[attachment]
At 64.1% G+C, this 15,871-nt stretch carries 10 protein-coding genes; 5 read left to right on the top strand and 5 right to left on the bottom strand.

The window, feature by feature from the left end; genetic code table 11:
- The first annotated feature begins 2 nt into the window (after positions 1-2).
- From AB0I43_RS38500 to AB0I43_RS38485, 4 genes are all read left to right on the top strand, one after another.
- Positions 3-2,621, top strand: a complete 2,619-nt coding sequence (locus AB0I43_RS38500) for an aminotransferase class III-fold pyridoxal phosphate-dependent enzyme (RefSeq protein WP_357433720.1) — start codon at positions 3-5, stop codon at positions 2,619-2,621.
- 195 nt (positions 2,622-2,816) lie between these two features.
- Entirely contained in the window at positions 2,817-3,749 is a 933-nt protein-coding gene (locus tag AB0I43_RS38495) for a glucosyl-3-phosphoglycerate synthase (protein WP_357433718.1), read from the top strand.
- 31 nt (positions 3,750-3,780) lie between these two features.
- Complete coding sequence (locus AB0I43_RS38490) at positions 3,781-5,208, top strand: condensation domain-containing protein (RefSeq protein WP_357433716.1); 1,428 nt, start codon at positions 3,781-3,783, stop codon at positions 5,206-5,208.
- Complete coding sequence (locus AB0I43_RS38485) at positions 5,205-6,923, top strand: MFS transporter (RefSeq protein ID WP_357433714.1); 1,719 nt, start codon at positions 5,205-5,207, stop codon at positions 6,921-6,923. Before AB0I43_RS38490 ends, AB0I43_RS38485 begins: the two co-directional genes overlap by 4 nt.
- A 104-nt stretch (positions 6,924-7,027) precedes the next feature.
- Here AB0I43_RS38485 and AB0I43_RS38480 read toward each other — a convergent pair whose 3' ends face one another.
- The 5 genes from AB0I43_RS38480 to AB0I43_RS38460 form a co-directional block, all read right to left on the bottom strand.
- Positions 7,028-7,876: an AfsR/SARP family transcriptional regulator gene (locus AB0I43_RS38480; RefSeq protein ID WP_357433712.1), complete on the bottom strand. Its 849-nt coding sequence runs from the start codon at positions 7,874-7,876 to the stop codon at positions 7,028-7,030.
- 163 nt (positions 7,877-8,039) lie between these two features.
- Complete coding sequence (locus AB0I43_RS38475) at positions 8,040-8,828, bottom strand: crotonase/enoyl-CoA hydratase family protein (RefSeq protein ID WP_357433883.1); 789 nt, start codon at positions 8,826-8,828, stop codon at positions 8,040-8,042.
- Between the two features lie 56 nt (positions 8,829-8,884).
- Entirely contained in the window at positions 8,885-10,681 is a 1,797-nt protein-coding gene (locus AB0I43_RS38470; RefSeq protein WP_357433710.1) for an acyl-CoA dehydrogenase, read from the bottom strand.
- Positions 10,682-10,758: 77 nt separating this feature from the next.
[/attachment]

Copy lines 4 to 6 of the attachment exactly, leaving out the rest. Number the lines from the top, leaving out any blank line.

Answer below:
- From AB0I43_RS38500 to AB0I43_RS38485, 4 genes are all read left to right on the top strand, one after another.
- Positions 3-2,621, top strand: a complete 2,619-nt coding sequence (locus AB0I43_RS38500) for an aminotransferase class III-fold pyridoxal phosphate-dependent enzyme (RefSeq protein WP_357433720.1) — start codon at positions 3-5, stop codon at positions 2,619-2,621.
- 195 nt (positions 2,622-2,816) lie between these two features.